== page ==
Wednesday, 29 February 2012

Working with Dickheads

Convener: Laura Mugridge  

Participants: I forgot to pass the sheet round. This may make me a bit of a dickhead.   
Summary of discussion, conclusions and/or recommendations:

It was suggested that the best way to deal with dickheads is to assume that they are NOT dickheads until they behave otherwise. Going into a relationship assuming that someone is a dickhead is going to inevitably cause problems. The hardest kind of dickhead to cope with is the type that does not reveal themselves immediately. They are, to quote one group participant, a ‘grower not a shower.’

We dealt with the fact that in an audition scenario, everyone is behaving in a very bold, territorial way, hiding their true nature in a ‘survival of the fittest’ manner and metaphorically ‘spraying’ their territory. This can lead to problems in The First Day Of Rehearsal when you start to get the awful feeling that someone is, in actual fact, a dickhead.

It was suggested that we are all in fact dickheads in our own, unique way, and this behaviour comes out at particular times. (in someone’s case, when they are tired. In mine, when I am hungry) Obviously, the term is subjective, and dickhead behaviour often unleashes similar behaviour in other people.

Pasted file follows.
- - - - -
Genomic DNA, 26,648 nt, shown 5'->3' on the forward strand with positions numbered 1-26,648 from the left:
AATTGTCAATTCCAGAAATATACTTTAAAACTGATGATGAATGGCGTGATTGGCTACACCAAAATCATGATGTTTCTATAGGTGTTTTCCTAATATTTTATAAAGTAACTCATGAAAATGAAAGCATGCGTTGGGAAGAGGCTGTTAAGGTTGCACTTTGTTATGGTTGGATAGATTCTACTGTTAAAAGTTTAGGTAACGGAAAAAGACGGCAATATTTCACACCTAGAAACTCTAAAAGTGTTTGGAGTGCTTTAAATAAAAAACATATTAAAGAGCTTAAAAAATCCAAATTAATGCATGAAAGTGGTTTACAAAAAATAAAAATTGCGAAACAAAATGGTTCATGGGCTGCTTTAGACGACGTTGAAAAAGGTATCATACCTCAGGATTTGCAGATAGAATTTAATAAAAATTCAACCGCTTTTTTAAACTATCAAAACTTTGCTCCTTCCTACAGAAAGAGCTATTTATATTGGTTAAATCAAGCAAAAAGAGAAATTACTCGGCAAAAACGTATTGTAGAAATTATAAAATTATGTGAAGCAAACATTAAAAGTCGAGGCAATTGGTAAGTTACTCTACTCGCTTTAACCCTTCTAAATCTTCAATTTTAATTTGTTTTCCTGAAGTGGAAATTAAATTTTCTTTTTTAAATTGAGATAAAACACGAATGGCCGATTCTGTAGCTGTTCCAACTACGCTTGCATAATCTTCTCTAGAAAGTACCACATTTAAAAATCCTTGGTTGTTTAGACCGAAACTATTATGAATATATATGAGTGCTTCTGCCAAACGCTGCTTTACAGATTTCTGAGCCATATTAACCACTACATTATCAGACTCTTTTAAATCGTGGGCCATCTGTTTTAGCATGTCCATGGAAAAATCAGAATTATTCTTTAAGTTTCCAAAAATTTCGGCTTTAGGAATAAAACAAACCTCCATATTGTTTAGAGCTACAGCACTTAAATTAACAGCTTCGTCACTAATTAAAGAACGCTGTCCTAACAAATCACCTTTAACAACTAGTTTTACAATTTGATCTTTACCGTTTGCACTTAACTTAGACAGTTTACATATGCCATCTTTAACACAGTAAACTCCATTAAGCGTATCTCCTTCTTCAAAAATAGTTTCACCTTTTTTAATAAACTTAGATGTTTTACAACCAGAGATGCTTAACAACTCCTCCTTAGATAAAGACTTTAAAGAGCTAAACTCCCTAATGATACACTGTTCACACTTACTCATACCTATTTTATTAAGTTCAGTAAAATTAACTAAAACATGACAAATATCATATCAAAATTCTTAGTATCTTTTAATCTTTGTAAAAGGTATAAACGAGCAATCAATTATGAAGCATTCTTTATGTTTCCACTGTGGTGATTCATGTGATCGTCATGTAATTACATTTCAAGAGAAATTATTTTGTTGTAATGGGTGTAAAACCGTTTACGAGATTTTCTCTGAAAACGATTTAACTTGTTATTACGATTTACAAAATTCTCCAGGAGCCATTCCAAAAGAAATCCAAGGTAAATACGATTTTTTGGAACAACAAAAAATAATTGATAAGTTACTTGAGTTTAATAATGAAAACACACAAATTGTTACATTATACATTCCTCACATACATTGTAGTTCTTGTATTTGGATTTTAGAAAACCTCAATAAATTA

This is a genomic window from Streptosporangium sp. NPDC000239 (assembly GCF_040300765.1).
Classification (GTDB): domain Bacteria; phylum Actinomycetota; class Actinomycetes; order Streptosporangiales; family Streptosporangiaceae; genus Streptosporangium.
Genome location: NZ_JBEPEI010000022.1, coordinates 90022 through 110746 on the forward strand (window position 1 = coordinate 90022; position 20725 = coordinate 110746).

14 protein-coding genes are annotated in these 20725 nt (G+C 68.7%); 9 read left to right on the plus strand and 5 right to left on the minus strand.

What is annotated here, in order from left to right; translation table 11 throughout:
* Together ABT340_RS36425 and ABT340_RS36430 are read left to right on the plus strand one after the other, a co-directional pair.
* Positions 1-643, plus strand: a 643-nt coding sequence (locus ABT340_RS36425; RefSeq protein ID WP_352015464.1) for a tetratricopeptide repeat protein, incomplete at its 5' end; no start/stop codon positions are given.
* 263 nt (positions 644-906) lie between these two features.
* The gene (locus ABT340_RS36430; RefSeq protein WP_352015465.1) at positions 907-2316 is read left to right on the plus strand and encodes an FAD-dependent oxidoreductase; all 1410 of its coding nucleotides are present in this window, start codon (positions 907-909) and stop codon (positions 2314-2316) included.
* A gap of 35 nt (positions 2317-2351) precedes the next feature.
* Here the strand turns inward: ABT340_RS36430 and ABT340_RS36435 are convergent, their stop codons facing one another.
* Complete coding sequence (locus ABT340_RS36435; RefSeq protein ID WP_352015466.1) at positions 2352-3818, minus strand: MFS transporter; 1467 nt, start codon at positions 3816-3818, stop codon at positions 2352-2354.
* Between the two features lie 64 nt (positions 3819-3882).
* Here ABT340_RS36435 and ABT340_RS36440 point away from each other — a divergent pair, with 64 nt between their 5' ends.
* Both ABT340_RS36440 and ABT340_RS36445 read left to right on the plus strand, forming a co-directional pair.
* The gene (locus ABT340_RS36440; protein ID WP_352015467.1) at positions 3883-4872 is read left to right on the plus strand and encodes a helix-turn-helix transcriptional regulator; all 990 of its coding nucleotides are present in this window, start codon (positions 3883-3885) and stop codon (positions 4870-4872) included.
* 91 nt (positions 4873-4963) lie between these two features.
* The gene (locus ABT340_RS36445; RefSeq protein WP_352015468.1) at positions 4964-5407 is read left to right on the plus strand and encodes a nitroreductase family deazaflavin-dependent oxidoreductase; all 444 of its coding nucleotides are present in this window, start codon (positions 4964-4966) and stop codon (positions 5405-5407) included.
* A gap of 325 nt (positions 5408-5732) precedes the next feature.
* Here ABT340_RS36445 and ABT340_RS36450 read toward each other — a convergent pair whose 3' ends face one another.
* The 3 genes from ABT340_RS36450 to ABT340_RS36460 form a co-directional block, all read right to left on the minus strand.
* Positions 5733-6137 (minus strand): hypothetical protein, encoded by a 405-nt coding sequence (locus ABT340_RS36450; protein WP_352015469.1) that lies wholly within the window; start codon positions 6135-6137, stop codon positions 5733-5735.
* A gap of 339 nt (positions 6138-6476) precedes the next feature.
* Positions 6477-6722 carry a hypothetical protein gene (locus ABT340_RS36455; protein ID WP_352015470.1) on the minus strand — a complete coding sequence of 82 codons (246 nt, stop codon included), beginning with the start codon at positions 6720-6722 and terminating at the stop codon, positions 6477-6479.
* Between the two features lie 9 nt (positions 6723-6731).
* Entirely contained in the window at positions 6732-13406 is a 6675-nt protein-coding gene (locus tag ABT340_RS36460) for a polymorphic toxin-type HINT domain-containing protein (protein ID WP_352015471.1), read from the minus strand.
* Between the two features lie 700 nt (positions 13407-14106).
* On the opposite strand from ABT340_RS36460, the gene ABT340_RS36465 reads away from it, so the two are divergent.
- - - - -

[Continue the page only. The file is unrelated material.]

In was added that the difference between true dickhead behaviour and temporary dickhead behaviour was the realisation that it had happened. If you get to the end of an experience and think ‘Oh god, I’ve been a dickhead’ that is far more helpful than someone who has no idea or is choosing to ignore it.

In a creative industry, it seems to be really important to be clear about goals/ working relationships really early on. If the rules are set at the beginning, when everyone is still friends, this goes some way to easing tensions when it all goes a bit weird. 

‘Liberal organizations are the worst as they are full of people who think they are nice.’

Should you find yourself in direct contact with a dickhead, it’s important to safeguard your own space. Act in a way that is true to your nature, and to your core beliefs. It’s important to be true to who you are. We are all responsible for our own freedom.

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